Frankenstein - 1970 (1958)





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Movie Info

This is one of the more off-beat entries into the Frankenstein sub-genre, in that it features the original Creature, Boris Karloff (who really hams it up) playing the disfigured grandson of the famed mad baron in a style that combines gothic horror with the awe and fear created by the newly dawned atomic age. The story begins in the title year and finds Victor the III living in the ancestral castle and strapped for the cash he needs to resurrect his grandfather's experiments. He needs a fortune because this time he wants to use atomic power to bring the monster to life. To scare up the needed cash, he lets a television crew come to his famous digs to shoot a show. He ends up getting a lot more than money from the cast and crew and eventually he succeeds in creating a brand-new Creature. Unfortunately, the monster proves to be as volatile as his predecessors, and tragedy for both master and creature ensues.
Horror , Science Fiction & Fantasy
Directed By:
Written By:
In Theaters:
Allied Artists


Boris Karloff
as Baron Victor von Frankenstein
Tom Duggan
as Mike Shaw
Jana Lund
as Carolyn Hayes
Donald Barry
as Douglas Row
Charlotte Austin
as Judy Stevens
Irwin Berke
as Inspector Raab
Rudolph Anders
as Wilhelm Gottfried
John Dennis
as Morgan Haley
Mike Lane
as Hans
Show More Cast

Critic Reviews for Frankenstein - 1970

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Audience Reviews for Frankenstein - 1970


A decent opening and Charlotte Austin's foxiness aside, Frankenstein 1970 is possibly the dullest movie I've seen in my life. And I watched the third Twilight movie the night before, I'd like to add. I don't get the 1970 thing considering the movie came out in 1958 and didn't look futuristic at all. Boris Karloff's school cafeteria counter garbage can included. Even fans of schlock (of which I am one) are going to have a hell of a time getting through this one....

Michael Gildea
Michael Gildea

Super Reviewer

This film begins with a terrific chase scene. Most of what follows doesn't live up to that beginning. Karloff as Baron Frankenstein (descendant of the original monstermaker) is the major plus of this updating 1950's style. Not a classic but worthwhile entertainment for an evening with friends.

David Duncan
David Duncan

[img][/img] [font=Arial][size=3][color=#000000]Baron Victor von Frankenstein is the last in the family line of Frankenstein’s. To honor his family tradition, the German government has sent a film crew to the Frankenstein estate in hopes of grasping a last glimpse of the Frankenstein legacy. Victor von Frankenstein wants to leave a lasting impression of his family and puts forth one last effort to take his family intentions one step further. The film crew sent by the government may be in for more then they bargain for.[/color][/size][/font] [font=Arial][size=3][color=#000000] [/color][/size][/font] [font=Arial][size=3][color=#000000]“Yours is not the brain I would have chosen, but at least you are obedient.”[/color][/size][/font] [font=Arial][size=3][color=#000000] [/color][/size][/font] [font=Arial][size=3][color=#000000]Howard Koch, director of Untamed Youth, Jungle Heat, Born Reckless, the Last Mile, The Gun of Zangara, and Badge 373, delivers Frankenstein 1970. This film, which was created in 1958, had little going for it other than its star actor, Boris Karloff. Karloff was a magnificent actor for the horror genre. He had an uncanny ability to create a character and deliver the part in an astonishing fashion. However, the special effects utilized by Koch were limited, at best.[/color][/size][/font] [font=Arial][size=3][color=#000000] [/color][/size][/font] [font=Arial][size=3][color=#000000]“Are you interested in corpses?”[/color][/size][/font] [font=Arial][size=3][color=#000000] [/color][/size][/font] [font=Arial][size=3][color=#000000]The opening drowning scene, the director describing his personnel life, the reading of Frankenstein’s grave, Shuter’s demise, Judy meeting Shuter, and the camera man running into Shuter after the filming session were amongst the better portions of the film.[/color][/size][/font] [font=Arial][size=3][color=#000000] [/color][/size][/font] [font=Arial][size=3][color=#000000]“I may be able to afford alimony. I’ll have to sleep on it.”[/color][/size][/font] [font=Arial][size=3][color=#000000]“I bet you will.”[/color][/size][/font] [size=3][color=#000000][font=Arial] [/font][/color][/size] [size=3][color=#000000][font=Arial][/font][/color][/size][font=Arial][size=3][color=#000000]Overall, Frankenstein 1970 was a film that I was excited to see based on its lead actor, Boris Karloff. Karloff was brilliant as Baron Victor von Frankenstein. He played the role to perfection, and the audience cannot wait to see what he will do next. However, Shuter as Frankenstein was a horrible idea by the writer. The Frankenstein creature is better left nameless, and having Frankenstein walking around looking more like a mummy than the Frankenstein creature was also disappointing. Ultimately, this is a forgettable film that starred a brilliant actor.[/color][/size][/font] [font=Arial][size=3][color=#000000] [/color][/size][/font] [font=Arial][size=3][color=#000000]“You’re going to be a television star.”[/color][/size][/font] [font=Arial][size=3][color=#000000][/color][/size][/font] [font=Arial][size=3][color=#000000]Grade: C-[/color][/size][/font]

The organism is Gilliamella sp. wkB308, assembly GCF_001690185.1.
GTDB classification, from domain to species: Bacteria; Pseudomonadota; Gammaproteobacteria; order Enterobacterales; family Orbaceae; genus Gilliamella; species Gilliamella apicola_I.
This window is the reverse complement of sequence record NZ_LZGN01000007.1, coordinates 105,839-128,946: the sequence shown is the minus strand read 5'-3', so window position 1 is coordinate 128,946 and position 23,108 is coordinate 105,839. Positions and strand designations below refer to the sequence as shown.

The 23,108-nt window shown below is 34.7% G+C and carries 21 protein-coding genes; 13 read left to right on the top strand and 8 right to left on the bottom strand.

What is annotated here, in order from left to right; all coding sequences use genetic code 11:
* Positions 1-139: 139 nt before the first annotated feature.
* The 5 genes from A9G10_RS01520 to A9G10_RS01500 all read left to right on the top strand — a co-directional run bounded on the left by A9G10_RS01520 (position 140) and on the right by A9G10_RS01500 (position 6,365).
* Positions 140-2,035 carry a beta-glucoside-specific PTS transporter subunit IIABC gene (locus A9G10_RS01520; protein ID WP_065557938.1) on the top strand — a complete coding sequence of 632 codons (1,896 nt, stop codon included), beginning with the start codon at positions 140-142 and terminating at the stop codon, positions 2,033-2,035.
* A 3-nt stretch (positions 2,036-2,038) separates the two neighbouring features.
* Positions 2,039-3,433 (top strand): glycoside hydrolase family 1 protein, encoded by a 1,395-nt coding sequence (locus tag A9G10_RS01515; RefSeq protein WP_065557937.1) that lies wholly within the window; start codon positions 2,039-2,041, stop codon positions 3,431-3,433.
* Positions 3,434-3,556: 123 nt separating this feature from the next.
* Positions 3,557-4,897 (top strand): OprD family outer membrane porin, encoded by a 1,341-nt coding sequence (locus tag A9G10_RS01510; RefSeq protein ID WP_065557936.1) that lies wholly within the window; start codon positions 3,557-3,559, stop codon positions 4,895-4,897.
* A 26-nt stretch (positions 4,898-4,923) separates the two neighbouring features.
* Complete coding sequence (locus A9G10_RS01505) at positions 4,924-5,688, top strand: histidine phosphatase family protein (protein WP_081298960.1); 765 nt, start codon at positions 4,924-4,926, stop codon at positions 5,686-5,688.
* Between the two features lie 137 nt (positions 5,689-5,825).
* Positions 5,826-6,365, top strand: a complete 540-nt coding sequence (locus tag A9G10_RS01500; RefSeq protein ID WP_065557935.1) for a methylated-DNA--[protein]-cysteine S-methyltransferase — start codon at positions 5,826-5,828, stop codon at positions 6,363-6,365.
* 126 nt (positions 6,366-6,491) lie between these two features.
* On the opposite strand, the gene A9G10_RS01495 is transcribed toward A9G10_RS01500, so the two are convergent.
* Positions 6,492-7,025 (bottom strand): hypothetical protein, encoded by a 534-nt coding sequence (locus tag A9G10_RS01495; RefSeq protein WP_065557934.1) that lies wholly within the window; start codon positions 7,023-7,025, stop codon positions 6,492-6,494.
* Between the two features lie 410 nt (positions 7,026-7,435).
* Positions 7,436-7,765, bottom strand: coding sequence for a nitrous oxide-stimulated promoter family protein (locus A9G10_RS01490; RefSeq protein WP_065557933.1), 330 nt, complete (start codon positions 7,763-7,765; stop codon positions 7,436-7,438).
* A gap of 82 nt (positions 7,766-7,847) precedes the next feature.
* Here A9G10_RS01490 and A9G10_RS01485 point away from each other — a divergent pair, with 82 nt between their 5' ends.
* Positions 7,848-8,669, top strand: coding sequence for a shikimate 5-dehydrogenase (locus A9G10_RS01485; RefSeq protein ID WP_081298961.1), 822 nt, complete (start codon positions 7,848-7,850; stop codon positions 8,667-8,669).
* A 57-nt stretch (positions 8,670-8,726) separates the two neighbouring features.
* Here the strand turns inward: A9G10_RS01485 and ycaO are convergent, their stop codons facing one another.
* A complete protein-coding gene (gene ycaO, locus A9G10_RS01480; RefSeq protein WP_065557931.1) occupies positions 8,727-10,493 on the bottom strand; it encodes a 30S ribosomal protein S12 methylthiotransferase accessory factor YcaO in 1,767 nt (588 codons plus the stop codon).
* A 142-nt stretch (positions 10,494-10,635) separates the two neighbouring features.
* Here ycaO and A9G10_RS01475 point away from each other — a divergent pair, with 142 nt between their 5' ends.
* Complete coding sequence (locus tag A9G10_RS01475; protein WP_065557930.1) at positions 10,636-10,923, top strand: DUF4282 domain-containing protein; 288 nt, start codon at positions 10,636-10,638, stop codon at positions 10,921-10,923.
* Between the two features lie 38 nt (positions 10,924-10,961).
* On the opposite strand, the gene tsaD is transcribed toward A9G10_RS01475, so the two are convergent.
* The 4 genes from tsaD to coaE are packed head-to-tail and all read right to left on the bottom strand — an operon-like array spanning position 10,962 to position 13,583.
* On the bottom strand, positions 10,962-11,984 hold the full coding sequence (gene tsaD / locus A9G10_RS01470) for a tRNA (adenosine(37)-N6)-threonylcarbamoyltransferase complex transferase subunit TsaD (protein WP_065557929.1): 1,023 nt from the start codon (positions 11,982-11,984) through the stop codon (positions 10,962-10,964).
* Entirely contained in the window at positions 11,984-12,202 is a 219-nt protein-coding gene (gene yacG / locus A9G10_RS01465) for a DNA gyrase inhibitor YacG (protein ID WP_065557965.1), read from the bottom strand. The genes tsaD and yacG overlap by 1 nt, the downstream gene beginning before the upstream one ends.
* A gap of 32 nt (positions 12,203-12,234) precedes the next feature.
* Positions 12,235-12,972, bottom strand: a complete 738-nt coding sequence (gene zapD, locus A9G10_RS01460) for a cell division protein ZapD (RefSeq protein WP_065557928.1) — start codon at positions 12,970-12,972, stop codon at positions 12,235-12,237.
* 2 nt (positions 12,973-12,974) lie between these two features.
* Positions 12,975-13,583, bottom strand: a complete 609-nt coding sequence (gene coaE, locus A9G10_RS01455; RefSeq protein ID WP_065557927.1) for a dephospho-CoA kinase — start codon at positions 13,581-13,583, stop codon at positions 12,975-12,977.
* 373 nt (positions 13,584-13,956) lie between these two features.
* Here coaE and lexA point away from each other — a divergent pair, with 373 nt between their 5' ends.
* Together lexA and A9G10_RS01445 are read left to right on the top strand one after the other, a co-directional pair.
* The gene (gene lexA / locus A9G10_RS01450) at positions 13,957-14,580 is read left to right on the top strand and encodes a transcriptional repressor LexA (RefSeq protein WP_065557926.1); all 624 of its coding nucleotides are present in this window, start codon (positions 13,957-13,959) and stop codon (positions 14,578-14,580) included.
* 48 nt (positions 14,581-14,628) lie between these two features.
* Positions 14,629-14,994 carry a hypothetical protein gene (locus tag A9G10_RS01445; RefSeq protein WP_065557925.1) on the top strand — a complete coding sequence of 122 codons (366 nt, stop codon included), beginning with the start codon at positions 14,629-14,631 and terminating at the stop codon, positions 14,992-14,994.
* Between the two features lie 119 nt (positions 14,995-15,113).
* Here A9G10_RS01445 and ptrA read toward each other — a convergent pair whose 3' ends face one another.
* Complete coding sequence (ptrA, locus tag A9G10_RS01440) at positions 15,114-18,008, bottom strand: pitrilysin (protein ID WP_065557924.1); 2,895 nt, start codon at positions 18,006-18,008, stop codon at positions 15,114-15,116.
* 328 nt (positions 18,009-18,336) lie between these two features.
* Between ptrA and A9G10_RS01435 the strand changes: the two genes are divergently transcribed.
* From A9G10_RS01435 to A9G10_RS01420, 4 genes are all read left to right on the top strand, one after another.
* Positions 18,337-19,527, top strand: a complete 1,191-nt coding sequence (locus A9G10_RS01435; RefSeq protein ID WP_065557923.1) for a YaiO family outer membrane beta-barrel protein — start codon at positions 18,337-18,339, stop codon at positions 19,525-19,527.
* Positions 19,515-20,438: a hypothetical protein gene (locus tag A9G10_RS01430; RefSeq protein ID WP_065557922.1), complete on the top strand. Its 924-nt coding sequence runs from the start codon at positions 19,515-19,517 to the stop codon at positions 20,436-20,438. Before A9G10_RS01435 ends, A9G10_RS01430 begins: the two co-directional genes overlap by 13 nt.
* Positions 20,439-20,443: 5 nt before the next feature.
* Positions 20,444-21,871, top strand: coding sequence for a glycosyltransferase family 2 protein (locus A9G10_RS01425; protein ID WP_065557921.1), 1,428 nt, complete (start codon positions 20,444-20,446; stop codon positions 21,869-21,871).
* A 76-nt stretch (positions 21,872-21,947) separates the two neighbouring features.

Kevin Robbins
Kevin Robbins

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